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There is no scientific evidence that organic food is healthier than conventional food

There is no scientific evidence that organic food is healthier than conventional food

The effect of the consumption of organic products on the risk of cancer and general health is uncertain, according to a new Nutrimedia evaluation directed by Gonzalo Casino, professor at the Department of Communication.

05.04.2019

 

In the light of current scientific evidence, health does not seem to be a reason for eating organic food. A new evaluation by Nutrimedia shows that it is uncertain or doubtful that organically produced food reduces the risk of cancer or has a beneficial effect on health compared to conventional food.

Nutrimedia is a project of the Science Communication Observatory (OCC) of the Department of Communication at UPF, in collaboration with the Iberoamerican Cochrane Center supported by the Spanish Foundation for Science and Technology (FECYT), which scientifically analyses the degree of veracity of messages about food and health, while offering tools to interpret the results of research.

Awareness of the lower environmental impact of organic farming and the possibility of encouraging local producers are two of the reasons for preferring the consumption of these products

In recent years there has been an upward trend in the consumption of ecological, organic or bio products, despite being more expensive than their conventional counterparts. Awareness of the lower environmental impact of organic farming and the possibility of encouraging local producers are two of the reasons for preferring the consumption of such products, although the main ones are health and avoiding exposure to pesticides and synthetic fertilizers, according to a poll in 2017 by the Spanish Ministry of Agriculture. However, the risk of exposure to pesticides by Europeans through food is low in the short and long term, according to a report in 2016 by the European Food Safety Authority (EFSA).

Organic food and cancer

“It is difficult to know whether the effect observed is due to a healthier lifestyle of the population that consumes organic products”.

Although some studies have found a lower risk of cancer among consumers of organic food, the Nutrimedia evaluation concludes that the degree of certainty of the results of the available research is very low, and it is doubtful that they have a beneficial effect on health. This is because, firstly, few studies have looked into the effects of organic food on health and, secondly, the available studies are observational and also have significant methodological limitations that reduce the veracity of the results. Pablo Alonso Coello, the author of the report and a researcher at the Iberoamerican Cochrane Center, adds that the lack of confidence in the results is also due to the fact that “it is difficult to know whether the effect observed is due to a healthier lifestyle of the population that consumes organic products”.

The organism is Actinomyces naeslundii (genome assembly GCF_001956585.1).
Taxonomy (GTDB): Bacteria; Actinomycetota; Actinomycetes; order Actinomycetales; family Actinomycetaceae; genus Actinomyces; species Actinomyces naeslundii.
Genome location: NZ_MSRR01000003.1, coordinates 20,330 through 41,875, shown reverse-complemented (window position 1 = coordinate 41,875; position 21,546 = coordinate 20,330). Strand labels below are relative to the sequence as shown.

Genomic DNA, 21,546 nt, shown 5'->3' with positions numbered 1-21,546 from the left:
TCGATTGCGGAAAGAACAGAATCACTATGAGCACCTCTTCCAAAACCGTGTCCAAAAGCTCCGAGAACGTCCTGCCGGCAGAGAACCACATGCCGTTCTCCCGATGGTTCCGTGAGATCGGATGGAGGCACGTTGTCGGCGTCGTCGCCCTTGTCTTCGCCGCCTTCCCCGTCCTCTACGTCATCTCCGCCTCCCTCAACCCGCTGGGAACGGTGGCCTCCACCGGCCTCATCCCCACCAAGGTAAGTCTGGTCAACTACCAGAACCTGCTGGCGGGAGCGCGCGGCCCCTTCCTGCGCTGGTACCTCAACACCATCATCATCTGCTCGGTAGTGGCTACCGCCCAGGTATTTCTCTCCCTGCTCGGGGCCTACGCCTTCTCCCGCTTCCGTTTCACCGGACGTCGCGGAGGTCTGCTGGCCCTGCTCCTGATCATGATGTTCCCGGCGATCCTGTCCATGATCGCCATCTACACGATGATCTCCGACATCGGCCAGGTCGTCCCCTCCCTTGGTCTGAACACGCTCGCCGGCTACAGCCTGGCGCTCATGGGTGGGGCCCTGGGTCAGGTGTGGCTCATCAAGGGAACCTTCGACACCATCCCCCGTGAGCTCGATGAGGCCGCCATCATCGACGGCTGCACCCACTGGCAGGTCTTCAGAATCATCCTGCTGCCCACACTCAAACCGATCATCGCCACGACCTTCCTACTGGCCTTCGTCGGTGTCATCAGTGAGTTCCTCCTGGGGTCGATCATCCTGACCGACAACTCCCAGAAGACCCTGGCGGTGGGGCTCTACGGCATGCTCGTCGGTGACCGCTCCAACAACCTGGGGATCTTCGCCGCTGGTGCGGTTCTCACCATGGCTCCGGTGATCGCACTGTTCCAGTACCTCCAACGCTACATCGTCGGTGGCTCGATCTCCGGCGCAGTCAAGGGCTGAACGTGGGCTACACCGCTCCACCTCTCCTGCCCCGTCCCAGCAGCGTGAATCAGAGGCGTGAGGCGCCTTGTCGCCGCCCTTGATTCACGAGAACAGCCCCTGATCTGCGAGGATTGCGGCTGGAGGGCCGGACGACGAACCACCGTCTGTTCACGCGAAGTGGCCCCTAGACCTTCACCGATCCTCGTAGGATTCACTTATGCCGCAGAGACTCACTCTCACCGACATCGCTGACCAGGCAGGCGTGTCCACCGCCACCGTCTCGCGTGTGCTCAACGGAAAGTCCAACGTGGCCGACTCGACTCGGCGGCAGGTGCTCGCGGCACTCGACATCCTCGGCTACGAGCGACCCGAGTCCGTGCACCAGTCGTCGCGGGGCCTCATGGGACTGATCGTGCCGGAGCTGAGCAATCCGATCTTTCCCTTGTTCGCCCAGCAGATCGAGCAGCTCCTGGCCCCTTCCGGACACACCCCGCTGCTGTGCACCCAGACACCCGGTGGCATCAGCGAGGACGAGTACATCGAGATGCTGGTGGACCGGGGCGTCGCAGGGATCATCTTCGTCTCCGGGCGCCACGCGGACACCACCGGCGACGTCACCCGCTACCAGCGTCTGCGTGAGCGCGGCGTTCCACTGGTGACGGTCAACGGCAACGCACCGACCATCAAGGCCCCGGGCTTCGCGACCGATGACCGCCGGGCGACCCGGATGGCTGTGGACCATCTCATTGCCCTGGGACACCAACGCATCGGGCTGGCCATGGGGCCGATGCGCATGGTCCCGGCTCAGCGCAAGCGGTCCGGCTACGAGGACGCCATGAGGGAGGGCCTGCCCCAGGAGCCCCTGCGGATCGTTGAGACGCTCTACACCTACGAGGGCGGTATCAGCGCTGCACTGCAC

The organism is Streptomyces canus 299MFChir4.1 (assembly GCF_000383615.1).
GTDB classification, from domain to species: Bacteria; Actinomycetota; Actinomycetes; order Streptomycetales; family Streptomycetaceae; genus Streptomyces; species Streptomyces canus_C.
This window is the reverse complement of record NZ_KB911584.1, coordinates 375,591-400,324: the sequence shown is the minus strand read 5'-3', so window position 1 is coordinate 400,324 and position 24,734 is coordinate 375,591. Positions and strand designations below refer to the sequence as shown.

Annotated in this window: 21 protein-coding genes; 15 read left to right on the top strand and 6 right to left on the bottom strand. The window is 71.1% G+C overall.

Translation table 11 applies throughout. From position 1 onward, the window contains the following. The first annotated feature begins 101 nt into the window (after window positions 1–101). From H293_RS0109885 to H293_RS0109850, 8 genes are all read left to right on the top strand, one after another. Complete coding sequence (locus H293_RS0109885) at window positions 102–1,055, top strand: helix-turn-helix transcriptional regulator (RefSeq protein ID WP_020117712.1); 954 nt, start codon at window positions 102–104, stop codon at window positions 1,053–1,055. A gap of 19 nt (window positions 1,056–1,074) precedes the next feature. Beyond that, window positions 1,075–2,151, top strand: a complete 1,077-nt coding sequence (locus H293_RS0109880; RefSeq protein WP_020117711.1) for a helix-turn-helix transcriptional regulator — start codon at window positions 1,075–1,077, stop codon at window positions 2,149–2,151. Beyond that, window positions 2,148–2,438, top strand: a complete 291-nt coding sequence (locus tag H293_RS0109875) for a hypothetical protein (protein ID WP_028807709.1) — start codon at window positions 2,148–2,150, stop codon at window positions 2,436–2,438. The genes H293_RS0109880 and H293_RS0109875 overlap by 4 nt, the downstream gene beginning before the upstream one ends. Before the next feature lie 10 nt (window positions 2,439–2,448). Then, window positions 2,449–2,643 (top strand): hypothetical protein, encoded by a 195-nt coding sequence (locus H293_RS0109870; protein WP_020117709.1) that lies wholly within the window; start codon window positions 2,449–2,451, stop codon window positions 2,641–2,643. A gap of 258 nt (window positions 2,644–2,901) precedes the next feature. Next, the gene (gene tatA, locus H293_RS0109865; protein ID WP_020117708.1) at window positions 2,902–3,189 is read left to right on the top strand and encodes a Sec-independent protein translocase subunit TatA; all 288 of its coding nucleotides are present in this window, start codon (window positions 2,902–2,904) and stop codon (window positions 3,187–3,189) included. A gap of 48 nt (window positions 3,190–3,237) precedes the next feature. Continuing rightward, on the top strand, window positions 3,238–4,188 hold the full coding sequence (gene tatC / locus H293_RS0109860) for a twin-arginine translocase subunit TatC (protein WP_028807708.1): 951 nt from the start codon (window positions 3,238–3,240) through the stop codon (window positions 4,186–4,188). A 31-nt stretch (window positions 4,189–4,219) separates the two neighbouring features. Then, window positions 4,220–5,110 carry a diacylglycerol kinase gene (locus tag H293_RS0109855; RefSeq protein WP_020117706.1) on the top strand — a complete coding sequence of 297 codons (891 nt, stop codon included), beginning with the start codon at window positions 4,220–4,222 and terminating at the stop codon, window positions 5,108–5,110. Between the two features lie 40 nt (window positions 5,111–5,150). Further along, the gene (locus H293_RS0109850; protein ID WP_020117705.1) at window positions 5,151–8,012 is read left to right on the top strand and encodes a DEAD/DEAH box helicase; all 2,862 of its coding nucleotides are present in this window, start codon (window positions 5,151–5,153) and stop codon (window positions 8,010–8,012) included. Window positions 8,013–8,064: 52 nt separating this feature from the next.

The report highlights that “although some studies show better nutritional profiles in organic than in conventional food, the differences are usually small and probably irrelevant for people who follow a proper diet”. So, while the beneficial effects of eating fruit and vegetables are well documented, for the time being it is not possible to know whether their organic versions provide any additional benefits.

Evaluation: https://tinyurl.com/yymyedhd

Full technical report: https://tinyurl.com/y3cceh3k

Healthy scepticism of information

To promote critical thinking with regard to messages concerning food and health, Nutrimedia has developed a series of videos to identify reliable information sources;

find out how project evaluations are carried out,

how the type of studies carried out influence the confidence of the research results and

how the degree of veracity is determined,

how to interpret the tables that summarize the findings of the investigations and

what guidelines can help to interpret news about food and health.

In addition, some messages evaluated are also complemented with videos and Nutrimedia has also added the section Eating with science, in which experts answer questions about food via articles and podcasts.

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